Note, fishers can catch demersal species when beach or drone fishing off the land 24/7 and 365 days per year. From 1 August until 31 January, however, to protect pink snapper spawning aggregations, you are not allowed to fish for pink snapper either on the water or from shore within the mapped area in Cockburn or Warnbro Sound (pictured below).
Recfishwest is keenly awaiting the outcome of the Voluntary Fisheries Adjustment Scheme (VFAS) later this year – which gives commercial fishers the opportunity to surrender their share of demersal catches for fair and reasonable compensation.
If there is a significant amount surrendered, it could create a more equitable sharing of the sustainable catch between recreational, charter and commercial fishing sectors allowing for more time out on the water for mums, dads, kids and mates fishing for iconic demersals.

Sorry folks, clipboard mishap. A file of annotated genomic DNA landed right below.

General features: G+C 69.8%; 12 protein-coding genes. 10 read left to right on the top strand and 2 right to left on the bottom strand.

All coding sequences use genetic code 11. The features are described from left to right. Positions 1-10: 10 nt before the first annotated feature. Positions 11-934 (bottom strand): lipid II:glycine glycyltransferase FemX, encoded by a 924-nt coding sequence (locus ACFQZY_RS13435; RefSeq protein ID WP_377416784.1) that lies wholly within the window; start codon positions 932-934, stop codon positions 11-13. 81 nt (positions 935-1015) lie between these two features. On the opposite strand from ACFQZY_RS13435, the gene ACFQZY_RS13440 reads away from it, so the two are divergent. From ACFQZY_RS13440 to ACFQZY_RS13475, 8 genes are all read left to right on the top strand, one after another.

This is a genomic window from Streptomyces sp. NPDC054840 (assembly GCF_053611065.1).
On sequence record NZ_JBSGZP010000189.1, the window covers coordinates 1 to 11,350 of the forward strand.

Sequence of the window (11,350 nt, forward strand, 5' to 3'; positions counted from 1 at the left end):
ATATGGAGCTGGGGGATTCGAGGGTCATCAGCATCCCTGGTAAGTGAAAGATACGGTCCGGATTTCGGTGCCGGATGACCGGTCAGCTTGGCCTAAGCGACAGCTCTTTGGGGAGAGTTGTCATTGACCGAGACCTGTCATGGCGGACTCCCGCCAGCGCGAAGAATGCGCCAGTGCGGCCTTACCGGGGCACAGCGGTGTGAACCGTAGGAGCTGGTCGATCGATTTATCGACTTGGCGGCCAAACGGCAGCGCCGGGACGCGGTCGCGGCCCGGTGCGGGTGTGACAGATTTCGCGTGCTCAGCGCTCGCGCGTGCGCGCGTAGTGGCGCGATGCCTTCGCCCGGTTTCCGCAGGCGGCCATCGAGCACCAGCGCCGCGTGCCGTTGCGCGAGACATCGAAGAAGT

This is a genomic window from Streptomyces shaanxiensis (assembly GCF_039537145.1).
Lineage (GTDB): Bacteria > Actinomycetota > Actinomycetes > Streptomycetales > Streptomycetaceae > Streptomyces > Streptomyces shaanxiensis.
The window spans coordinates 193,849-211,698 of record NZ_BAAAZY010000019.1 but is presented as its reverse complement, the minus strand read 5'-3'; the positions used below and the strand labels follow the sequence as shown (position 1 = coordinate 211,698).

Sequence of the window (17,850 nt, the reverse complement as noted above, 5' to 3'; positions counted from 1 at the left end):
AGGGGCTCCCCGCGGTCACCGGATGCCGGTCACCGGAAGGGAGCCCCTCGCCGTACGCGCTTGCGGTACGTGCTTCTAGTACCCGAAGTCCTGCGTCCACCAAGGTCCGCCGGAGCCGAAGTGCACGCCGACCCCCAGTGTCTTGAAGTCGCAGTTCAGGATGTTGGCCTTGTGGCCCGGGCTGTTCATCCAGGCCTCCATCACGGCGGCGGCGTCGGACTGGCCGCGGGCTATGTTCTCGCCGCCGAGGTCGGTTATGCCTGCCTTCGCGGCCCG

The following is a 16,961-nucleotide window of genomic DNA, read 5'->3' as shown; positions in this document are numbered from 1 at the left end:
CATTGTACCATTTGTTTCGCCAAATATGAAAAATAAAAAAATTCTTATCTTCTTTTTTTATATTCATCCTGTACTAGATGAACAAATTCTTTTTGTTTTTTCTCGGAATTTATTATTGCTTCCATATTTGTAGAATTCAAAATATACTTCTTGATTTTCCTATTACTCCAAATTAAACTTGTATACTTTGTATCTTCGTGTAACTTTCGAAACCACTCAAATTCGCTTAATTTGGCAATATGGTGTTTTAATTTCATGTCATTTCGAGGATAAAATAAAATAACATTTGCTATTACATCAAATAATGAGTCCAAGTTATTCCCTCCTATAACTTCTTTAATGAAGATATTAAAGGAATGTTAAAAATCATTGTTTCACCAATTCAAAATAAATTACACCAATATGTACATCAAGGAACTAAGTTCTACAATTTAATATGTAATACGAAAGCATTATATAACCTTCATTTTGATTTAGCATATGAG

2) What is happening with plans for Marmion Marine Park?
The boundaries of Marmion are planned to extend further north from Trigg up to Two Rocks. It will also stretch out west to some parts of the Three Mile Reef, nearly quadrupling the park in size with extensive no fishing sanctuary zones expected to be included. Plans for this extension of Marmion Marine Park could be released for public comment as early as October.
Recfishwest and the Perth metro community that enjoy wetting a line throughout this stretch of coastline share concerns about fishers being locked out of their favourite fishing beaches and spots out on the ocean throughout this area.